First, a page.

Saturday, January 29, 2011
photo courtesy the author.
I am reading "Good to Great and the Social Sectors" by Jim Collins, lent to me by Amy Rome and Leslie Peters of The Rome Group. Amy and Leslie are guiding our Strategic Planning process at Laumeier. Focusing on our sustainable "business model" is the most important element for me in this exercise.
Diane Ragsdale's post, linked to by Andrew Taylor, below, is a helpful at-a-glance in thinking about the elements needed to explain a "business model":
Yet I like what Taylor (and Collins) say about replacing "value model" for "business model" in how non-profits "sell" their worth to funders and patrons alike.
In the 1980s the arts sector veered away from the intangible values arts organizations bring into the bean-counting territory favored by business leaders and politicians mindful of expenditures of public funds.
Perhaps it's time to re-import the "value" of our proposition back into our non-profit business models. Given the collapse of our economy and the threats to further de-funding, any and all new language we find could be enormously helpful to protect ourselves from the heathens at the door.
It's interesting to, in the same week, listen to radio stories about the creation of a national arts policy under President Kennedy while, simultaneously, the NEA et al are threatened with extinction.
Eliminating NPR and the NEA would not only cause more job losses but fatally crush those independent voices that are not about capital or the monitization of life. We need independent voices in this country when we are so in danger of losing our position as a global social and cultural leader.
Let's put "value" next to arts "business" to stave off the superficial attacks lobbied at us so we stop fighting this battle and instead focus on our social commitments to our constituents. When the economy improves it's crucial that the arts can again lead the country in making our citizens informed and engaged in civic life.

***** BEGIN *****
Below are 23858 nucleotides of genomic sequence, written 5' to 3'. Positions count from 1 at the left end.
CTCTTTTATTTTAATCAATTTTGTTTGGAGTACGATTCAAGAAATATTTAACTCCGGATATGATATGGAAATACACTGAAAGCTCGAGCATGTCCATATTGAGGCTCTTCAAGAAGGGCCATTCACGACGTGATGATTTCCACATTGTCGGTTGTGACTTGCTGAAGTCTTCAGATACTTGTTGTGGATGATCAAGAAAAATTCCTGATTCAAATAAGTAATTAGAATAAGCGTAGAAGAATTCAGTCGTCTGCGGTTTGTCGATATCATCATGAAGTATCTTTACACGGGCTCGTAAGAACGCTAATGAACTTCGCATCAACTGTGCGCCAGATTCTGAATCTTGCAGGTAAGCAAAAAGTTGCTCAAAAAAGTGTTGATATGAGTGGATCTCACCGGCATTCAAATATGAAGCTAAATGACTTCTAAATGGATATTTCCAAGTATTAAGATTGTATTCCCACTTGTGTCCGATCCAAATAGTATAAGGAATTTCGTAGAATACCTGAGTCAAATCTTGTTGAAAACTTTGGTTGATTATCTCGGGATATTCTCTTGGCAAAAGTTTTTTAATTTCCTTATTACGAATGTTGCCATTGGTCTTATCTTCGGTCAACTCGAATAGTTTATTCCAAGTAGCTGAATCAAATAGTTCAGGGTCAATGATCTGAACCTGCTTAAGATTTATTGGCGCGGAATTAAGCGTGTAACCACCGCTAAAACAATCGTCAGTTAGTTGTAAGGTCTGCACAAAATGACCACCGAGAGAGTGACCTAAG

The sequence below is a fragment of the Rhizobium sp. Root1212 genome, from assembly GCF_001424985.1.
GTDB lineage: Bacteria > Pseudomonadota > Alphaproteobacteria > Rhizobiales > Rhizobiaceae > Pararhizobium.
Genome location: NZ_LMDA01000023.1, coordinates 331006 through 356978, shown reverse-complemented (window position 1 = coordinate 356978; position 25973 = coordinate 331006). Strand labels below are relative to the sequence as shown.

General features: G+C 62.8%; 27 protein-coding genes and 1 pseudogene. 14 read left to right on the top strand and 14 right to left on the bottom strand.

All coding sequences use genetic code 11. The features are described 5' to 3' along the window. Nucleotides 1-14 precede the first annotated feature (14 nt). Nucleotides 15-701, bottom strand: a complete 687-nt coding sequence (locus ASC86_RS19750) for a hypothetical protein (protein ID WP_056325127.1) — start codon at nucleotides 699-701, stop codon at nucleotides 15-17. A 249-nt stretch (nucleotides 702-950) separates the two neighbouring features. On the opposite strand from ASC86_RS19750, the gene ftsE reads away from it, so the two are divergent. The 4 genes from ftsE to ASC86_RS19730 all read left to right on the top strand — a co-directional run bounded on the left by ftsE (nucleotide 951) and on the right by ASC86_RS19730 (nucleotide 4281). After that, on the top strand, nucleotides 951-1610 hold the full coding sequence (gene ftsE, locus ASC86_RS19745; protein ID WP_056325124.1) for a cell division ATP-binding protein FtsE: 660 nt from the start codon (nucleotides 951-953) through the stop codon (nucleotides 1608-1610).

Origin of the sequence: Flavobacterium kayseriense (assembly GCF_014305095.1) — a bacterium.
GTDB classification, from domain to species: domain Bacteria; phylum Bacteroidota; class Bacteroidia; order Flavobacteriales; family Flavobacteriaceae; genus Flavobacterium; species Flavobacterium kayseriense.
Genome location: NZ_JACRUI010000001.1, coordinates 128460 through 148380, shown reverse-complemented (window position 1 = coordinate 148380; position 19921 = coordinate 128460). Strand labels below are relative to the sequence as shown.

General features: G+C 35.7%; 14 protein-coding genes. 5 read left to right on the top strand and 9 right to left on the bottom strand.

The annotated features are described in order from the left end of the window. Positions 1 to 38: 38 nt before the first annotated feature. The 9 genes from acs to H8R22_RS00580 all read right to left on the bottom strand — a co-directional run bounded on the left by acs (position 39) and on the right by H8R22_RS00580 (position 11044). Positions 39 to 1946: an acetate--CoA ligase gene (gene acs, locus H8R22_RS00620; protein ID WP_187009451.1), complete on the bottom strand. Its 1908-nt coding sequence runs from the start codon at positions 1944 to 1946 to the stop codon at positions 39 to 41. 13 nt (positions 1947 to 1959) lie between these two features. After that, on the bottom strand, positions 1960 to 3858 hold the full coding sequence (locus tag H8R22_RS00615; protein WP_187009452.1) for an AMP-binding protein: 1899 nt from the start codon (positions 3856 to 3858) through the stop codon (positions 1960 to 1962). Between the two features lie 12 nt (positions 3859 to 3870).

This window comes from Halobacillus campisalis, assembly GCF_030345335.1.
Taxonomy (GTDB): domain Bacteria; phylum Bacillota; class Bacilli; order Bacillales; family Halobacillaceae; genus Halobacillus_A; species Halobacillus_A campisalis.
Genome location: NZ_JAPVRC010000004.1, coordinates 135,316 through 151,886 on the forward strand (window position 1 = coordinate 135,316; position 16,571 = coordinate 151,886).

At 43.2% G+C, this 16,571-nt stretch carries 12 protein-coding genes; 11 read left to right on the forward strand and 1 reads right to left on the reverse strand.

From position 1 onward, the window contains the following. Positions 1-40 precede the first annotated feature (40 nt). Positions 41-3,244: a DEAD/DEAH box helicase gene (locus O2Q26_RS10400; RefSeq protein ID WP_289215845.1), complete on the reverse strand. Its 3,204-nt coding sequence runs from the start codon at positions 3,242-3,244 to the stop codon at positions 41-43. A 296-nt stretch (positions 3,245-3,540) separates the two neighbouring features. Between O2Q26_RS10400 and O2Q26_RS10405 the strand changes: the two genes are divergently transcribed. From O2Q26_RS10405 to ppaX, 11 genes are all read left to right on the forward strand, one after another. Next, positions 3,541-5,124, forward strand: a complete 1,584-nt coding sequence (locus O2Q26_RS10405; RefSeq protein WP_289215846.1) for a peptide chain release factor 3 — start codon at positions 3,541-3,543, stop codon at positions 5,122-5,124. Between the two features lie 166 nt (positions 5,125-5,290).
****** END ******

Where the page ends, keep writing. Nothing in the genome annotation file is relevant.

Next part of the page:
Sunday, January 2, 2011
Clinton Library, Little Rock, AR. all photos courtesy the author.
Kevin and I had some whiplash moments during our Southern tour. We left St. Louis and headed to Little Rock, Arkansas, to see the Clinton Library. A very chatty guard was pleased to tell us that, when in town, the Clintons stay on an apartment on top of this building. (See the slight roof-line on top?)
Should we know that? I asked him how they got up there--through the Library? Kevin said I shouldn't have asked so many questions. But what director wants a bunch of beefy Secret Security guys barging in at all hours of the day and night? I vote for an exterior elevator.
Scale West Wing Office.
Best room in the library: this scale model of the President's office. Made me think of Martin Sheen.
For every grand building we saw there was a tenfold volume of buildings that speak of economic decay. For every suspicious thing I've heard or seen about the South, in television, print or the movies, we saw inspiring spaces. For every hardscrabble burg we passed through we saw signs of incredible strength and human glory.
Central High, Little Rock.
What a grand building this is! I never saw the footage of the forced integration of American schools while in school in Canada so had no real idea of what the Little Rock 9 went through to get into this school. The National Parks Service building across the street had poignant, pointed footage on the racial divide that happened right there. The neighborhood around the school? Neglected, degraded. I wonder why?